Davidon–Fletcher–Powell formula

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The Davidon–Fletcher–Powell formula (or DFP; named after William C. Davidon, Roger Fletcher, and Michael J. D. Powell) finds the solution to the secant equation that is closest to the current estimate and satisfies the curvature condition. It was the first quasi-Newton method to generalize the secant method to a multidimensional problem. This update maintains the symmetry and positive definiteness of the Hessian matrix. Given a function [math]\displaystyle{ f(x) }[/math], its gradient ([math]\displaystyle{ \nabla f }[/math]), and positive-definite Hessian matrix [math]\displaystyle{ B }[/math], the Taylor series is

[math]\displaystyle{ f(x_k+s_k) = f(x_k) + \nabla f(x_k)^T s_k + \frac{1}{2} s^T_k {B} s_k + \dots, }[/math]

and the Taylor series of the gradient itself (secant equation)

[math]\displaystyle{ \nabla f(x_k+s_k) = \nabla f(x_k) + B s_k + \dots }[/math]

is used to update [math]\displaystyle{ B }[/math].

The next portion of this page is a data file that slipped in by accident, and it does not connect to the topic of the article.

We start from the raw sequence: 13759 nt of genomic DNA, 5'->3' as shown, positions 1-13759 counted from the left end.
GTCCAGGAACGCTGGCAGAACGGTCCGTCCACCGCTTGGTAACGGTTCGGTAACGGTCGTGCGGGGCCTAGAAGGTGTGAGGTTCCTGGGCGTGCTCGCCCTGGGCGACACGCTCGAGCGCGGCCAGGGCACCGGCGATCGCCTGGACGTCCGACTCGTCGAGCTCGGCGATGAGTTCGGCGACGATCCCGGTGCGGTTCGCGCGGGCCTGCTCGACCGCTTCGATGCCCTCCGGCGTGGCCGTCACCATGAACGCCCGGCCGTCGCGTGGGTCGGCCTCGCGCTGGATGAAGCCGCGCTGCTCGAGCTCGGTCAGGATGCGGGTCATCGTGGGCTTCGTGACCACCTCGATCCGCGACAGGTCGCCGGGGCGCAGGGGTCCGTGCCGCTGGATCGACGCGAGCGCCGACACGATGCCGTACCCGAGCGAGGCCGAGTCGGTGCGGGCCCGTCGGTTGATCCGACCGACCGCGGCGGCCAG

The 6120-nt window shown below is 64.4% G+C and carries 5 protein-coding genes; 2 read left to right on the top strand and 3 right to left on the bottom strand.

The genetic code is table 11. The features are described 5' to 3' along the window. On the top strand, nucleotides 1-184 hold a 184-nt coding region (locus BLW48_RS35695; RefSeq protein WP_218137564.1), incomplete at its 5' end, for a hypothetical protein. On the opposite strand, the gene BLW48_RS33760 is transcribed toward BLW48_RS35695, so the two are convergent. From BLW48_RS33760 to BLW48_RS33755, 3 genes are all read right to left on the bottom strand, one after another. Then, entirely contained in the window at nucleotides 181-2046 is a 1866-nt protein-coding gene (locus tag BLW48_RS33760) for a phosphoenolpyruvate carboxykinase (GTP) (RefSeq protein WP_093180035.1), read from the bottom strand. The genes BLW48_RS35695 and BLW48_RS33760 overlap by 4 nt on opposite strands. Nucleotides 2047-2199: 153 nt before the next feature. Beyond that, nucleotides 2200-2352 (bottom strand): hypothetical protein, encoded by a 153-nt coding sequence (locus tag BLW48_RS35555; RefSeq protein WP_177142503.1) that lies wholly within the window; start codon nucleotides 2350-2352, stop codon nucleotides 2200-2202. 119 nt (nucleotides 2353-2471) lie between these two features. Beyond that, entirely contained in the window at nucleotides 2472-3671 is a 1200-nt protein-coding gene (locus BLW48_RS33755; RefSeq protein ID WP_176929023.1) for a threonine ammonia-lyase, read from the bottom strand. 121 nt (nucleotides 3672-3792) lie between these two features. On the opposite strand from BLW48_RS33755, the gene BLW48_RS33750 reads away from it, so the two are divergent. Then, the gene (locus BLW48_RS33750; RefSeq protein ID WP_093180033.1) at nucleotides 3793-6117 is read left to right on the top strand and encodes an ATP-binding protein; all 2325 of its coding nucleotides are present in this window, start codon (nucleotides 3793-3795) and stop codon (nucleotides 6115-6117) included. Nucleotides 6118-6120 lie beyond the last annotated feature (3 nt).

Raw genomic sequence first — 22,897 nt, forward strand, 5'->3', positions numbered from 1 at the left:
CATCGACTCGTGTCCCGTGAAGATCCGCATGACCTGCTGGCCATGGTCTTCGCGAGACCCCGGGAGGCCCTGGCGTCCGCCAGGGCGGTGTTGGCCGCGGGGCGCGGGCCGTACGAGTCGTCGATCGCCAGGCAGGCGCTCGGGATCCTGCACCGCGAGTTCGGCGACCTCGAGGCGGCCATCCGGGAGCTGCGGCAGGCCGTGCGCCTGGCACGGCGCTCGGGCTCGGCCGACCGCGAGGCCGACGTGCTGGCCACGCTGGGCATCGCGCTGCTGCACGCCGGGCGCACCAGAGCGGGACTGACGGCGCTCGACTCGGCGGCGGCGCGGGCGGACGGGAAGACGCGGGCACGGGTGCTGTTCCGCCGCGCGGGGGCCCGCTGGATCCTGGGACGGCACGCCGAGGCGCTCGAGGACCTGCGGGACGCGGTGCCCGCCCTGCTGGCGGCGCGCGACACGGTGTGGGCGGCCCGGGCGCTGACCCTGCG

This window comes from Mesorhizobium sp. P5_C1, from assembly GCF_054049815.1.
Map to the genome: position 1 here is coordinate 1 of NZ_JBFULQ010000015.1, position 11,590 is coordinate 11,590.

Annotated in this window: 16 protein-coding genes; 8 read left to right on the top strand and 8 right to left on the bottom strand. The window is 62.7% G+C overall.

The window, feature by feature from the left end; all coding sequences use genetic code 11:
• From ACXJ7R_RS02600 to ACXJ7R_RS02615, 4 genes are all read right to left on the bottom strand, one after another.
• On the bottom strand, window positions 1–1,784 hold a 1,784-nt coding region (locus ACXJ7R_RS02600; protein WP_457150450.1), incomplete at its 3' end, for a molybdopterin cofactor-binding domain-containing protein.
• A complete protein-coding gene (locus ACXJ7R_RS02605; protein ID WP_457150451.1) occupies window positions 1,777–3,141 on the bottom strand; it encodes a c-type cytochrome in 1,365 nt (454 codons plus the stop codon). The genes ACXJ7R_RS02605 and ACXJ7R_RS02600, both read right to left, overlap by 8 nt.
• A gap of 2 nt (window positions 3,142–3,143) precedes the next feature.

The DFP formula finds a solution that is symmetric, positive-definite and closest to the current approximate value of [math]\displaystyle{ B_k }[/math]:

[math]\displaystyle{ B_{k+1}= (I - \gamma_k y_k s_k^T) B_k (I - \gamma_k s_k y_k^T) + \gamma_k y_k y_k^T, }[/math]


[math]\displaystyle{ y_k = \nabla f(x_k+s_k) - \nabla f(x_k), }[/math]
[math]\displaystyle{ \gamma_k = \frac{1}{y_k^T s_k}, }[/math]

and [math]\displaystyle{ B_k }[/math] is a symmetric and positive-definite matrix.

The corresponding update to the inverse Hessian approximation [math]\displaystyle{ H_k = B_k^{-1} }[/math] is given by

[math]\displaystyle{ H_{k+1} = H_k - \frac{H_k y_k y_k^T H_k}{y_k^T H_k y_k} + \frac{s_k s_k^T}{y_k^{T} s_k}. }[/math]

[math]\displaystyle{ B }[/math] is assumed to be positive-definite, and the vectors [math]\displaystyle{ s_k^T }[/math] and [math]\displaystyle{ y }[/math] must satisfy the curvature condition

[math]\displaystyle{ s_k^T y_k = s_k^T B s_k \gt 0. }[/math]

The DFP formula is quite effective, but it was soon superseded by the Broyden–Fletcher–Goldfarb–Shanno formula, which is its dual (interchanging the roles of y and s).[1]

See also


  1. Avriel, Mordecai (1976). Nonlinear Programming: Analysis and Methods. Prentice-Hall. pp. 352–353. ISBN 0-13-623603-0. 

Further reading